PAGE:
Secondly, I cannot start to explain the insignificance of gender when it comes to musical abilities, talent, if you will.

So, about the Latvian black metal scene. How is that, are there
many bands that play black metal and does it have some typical sound or own identity to it? 

J: There is no Latvian black metal scene. You can count the active bands on the fingers of one hand, if you skip all the bedroom projects. There have been many bands that come and go without leaving much legacy.
Skyforger is a great band, but they haven’t got much black in their metal anymore. Dark Domination are the sole survivors of Latvian black metal, as they are the only band that has lasted so long. Urskumug is a notable act, also I want to believe, that Ocularis Infernum and Grondh have left a mark of influence on the scene. The rest, for me at least, are just dust in the wind.
If you try to find parallels in the sound, I guess you can stumble upon few bands, that had something in common, but not enough to talk about typical local sound.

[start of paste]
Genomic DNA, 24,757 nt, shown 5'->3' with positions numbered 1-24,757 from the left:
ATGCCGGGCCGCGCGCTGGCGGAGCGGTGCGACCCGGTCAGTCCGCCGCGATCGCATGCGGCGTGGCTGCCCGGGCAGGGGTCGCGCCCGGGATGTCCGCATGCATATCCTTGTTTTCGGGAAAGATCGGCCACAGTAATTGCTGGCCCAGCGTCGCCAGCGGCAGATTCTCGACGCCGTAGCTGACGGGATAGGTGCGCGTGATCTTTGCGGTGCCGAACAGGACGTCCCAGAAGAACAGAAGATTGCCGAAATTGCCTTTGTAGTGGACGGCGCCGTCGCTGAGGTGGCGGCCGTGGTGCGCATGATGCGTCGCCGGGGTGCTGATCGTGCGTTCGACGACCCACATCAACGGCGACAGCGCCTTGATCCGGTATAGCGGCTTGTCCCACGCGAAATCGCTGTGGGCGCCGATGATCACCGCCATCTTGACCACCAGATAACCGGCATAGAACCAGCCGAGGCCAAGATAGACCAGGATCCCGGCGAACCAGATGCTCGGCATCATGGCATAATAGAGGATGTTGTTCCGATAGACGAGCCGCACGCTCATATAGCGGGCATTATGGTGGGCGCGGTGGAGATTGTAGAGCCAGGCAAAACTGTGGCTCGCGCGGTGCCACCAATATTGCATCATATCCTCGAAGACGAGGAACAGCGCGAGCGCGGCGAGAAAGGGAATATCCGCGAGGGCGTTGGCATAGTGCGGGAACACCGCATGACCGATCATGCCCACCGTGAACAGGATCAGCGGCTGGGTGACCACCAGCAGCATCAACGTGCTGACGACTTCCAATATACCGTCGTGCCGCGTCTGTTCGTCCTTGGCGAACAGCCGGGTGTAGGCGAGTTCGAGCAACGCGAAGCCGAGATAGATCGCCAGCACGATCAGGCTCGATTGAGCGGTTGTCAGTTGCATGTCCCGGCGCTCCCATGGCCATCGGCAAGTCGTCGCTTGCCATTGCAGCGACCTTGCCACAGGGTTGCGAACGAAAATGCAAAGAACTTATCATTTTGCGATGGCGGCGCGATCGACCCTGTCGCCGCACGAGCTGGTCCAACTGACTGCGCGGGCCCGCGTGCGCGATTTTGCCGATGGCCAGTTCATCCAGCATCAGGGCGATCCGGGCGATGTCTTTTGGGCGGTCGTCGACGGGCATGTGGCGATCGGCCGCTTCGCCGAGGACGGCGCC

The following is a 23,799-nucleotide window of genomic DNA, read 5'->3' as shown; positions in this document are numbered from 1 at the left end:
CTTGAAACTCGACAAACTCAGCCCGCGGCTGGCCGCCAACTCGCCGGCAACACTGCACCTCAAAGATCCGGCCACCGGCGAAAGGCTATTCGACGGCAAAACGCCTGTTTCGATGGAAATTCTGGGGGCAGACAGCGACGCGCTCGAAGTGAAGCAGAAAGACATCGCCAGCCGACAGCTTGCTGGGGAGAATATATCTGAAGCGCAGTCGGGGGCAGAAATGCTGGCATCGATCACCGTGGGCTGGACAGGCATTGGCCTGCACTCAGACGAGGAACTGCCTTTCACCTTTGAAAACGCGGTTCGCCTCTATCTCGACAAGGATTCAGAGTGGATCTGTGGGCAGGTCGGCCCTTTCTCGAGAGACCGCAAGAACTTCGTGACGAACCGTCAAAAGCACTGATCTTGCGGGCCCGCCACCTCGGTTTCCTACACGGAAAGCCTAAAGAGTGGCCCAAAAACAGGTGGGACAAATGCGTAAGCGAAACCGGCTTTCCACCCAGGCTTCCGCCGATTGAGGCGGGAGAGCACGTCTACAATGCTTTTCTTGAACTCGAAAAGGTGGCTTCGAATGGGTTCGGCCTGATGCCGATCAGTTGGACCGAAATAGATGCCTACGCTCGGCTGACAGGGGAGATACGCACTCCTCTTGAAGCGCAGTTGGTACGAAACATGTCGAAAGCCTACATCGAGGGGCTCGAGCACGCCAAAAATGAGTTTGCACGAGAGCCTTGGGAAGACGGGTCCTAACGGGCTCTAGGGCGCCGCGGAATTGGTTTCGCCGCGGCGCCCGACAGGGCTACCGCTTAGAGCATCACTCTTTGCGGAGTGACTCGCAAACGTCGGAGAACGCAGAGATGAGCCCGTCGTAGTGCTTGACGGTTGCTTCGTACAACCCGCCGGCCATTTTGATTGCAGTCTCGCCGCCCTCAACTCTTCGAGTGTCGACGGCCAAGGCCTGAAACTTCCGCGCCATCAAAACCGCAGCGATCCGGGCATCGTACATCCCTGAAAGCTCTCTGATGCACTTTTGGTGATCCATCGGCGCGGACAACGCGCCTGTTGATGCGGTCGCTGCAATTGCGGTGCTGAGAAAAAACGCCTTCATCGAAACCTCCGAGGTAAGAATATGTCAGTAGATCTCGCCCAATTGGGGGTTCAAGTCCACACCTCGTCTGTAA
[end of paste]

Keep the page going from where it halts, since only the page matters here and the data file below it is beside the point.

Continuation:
Can you give me an overview of how black metal came to Latvia and what developed there?

J: I think, that black metal is still „coming in”. Of course, we have our history that started in mid 90’s but I don’t feel that black metal in Latvia has strong foundation and dedicated scene.

Is the Latvian metal scene tight knit or divided into the different genres?

J: I would say, that it is pretty divided, with emphasis on some genres like death metal and alternative metal, where the last one is like a completely different scene. I’m glad that the last years have brought more tolerance and appreciation for more experimental and unorthodox music in the metal scene.